An increasing number of developers are now able to embed functional programming inside of traditional programming languages, including those found within the codebases of enterprise-level software systems. Unfortunately, many large organizations are hesitant to embrace the functional programming paradigm at any meaningful scale, despite the opportunities it offers.
Let's examine some of the basics of functional programming and how it can readily fit in with enterprise-level application development scenarios. We'll also look at some of the tools and techniques to consider once you've decided to pursue a functional approach.
Functional programming basics
A pure function is one that has no state stored around it, making the respective application state immutable. Given the same input, a pure function will always return with the same output. In an object-oriented language, such as Java or C#, the results of the same functional call could be different if the state of the object changes. Even procedural languages like C can generate global variables and make database calls; these changes to the database will also change the output.
The functional approach tends to be declarative rather than imperative: Functions tell the computer what to do, not how to do it. However, this also means that functions don't provide any method of workflow control. A procedural programmer will have to loop through every row in a database, look for the values it wants and then add those values to a separate list. Alternatively, a declarative programmer can simply write a SQL procedure, rather than specify file storage locations or data retrieval processes.
Pros and cons of functional programming in the enterprise
When the open-source Perl community fashioned a five-year plan to implement the Perl 6 compiler, famed programmer Audrey Tang single-handedly wrote a reference implementation in Haskell in her spare time, completing the project in just under a year. This high level of productivity is the great advantage of functional programming.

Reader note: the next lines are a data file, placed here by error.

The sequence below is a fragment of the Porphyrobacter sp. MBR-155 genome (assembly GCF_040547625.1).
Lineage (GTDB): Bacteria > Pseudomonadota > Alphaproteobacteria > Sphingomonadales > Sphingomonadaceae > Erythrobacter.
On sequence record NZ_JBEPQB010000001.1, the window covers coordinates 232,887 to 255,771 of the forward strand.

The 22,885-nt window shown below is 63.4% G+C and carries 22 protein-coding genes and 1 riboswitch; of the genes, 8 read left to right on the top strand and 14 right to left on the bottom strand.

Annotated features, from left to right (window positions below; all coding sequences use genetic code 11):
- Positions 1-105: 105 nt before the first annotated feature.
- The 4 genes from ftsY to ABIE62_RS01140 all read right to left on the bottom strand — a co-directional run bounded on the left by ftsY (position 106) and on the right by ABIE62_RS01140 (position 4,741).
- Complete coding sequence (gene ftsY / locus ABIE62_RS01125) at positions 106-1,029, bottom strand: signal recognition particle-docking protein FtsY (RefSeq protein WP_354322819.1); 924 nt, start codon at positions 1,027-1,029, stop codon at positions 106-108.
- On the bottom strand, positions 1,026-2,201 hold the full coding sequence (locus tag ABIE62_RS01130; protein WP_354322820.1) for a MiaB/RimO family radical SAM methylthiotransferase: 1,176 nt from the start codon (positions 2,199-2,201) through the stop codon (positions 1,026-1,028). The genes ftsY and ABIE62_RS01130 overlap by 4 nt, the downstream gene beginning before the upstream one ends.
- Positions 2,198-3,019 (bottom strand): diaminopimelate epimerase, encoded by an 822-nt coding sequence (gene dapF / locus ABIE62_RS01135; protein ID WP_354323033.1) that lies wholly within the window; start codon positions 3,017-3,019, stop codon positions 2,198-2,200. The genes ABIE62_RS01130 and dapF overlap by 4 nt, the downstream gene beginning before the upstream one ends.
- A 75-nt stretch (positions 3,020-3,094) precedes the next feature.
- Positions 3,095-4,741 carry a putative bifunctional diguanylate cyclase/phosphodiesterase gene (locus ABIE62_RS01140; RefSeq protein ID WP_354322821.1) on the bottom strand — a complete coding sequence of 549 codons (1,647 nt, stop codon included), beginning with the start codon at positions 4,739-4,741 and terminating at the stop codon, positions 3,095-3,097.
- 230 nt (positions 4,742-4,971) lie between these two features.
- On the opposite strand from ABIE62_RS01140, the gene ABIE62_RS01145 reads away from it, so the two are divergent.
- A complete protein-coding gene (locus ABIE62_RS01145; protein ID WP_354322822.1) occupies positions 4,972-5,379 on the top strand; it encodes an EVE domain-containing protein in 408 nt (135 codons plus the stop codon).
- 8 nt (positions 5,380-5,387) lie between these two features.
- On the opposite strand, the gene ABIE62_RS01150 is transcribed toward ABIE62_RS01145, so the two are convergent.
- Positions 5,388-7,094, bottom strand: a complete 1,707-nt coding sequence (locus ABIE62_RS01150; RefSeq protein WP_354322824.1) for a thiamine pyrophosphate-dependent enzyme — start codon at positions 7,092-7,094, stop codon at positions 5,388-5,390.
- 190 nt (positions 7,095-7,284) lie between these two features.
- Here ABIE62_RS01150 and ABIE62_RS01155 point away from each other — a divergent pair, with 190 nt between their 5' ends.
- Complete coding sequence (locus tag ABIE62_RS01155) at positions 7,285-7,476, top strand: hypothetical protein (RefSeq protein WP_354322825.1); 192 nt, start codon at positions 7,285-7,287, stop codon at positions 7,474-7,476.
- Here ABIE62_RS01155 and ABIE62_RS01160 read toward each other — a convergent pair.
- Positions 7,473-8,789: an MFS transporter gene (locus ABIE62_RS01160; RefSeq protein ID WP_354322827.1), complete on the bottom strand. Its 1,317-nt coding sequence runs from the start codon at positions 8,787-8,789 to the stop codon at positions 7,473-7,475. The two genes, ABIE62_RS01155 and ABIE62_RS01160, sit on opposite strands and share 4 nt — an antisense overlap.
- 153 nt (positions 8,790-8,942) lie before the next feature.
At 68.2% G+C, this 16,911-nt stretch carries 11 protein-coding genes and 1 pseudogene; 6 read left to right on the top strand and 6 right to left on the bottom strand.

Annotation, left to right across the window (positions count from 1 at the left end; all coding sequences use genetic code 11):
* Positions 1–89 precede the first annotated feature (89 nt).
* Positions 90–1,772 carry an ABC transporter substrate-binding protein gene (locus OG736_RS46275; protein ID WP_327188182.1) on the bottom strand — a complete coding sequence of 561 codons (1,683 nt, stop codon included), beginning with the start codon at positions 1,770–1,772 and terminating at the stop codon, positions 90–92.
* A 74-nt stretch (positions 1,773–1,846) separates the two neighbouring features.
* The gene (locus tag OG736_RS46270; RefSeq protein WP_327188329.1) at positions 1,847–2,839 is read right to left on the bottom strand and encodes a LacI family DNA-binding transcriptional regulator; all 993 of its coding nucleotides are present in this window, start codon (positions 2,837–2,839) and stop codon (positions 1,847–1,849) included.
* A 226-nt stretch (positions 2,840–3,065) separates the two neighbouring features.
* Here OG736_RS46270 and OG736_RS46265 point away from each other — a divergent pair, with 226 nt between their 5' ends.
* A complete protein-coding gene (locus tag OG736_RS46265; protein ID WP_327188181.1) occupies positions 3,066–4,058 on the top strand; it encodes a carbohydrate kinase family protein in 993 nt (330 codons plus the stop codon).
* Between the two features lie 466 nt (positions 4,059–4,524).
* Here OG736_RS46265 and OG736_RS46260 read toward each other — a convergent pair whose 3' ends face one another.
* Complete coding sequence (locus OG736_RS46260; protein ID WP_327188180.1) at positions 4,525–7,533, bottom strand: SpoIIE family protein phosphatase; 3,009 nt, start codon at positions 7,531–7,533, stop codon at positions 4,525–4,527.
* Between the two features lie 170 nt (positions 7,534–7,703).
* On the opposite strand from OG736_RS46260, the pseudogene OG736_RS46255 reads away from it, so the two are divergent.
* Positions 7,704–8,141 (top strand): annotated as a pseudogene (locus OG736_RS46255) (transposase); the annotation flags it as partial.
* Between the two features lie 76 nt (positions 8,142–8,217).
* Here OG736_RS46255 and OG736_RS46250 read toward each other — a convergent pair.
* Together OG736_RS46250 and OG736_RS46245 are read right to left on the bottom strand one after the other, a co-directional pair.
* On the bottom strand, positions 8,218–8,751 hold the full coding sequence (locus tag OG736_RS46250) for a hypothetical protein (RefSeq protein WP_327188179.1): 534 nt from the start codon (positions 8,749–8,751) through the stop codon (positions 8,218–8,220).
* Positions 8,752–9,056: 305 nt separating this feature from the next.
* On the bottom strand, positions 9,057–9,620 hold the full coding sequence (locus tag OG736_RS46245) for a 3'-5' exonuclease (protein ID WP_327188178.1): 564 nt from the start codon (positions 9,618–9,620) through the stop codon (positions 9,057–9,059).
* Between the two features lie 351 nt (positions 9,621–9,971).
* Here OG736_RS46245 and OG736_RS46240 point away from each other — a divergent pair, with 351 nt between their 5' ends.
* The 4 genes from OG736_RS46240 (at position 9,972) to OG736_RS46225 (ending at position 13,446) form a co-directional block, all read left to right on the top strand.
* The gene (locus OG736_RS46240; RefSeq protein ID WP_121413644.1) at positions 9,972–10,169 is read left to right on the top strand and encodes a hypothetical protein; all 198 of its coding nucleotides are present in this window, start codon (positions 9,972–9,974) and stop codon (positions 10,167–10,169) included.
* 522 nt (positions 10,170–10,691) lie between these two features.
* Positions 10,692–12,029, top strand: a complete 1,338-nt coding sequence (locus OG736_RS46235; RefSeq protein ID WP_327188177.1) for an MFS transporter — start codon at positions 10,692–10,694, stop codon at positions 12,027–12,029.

Of course, not every programmer has Aubrey Tang's skill. Even if a company manages to hire this caliber of programmer, there's no guarantee that person will be around when the codebase goes into maintenance mode. Another downside is that functional programming languages like Lisp, Haskell and F# are not all that popular. In fact, Paul Graham, a programmer and entrepreneur renowned for his work in propelling the use of Lisp, theorized in a 2003 blog post that development team managers lean on popular languages like Java, C and Python because it makes them easily replaceable.
On top of all that, application development products that offer out-of-the-box functionality will likely contain plugins that are based in popular languages, such as Java and Python. This means the baked-in code will revolve around procedural or object-oriented programming. Finally, when it comes time for a company to create new application systems, management will likely be reluctant to take the risk of ditching these development systems in favor of a functional programming paradigm.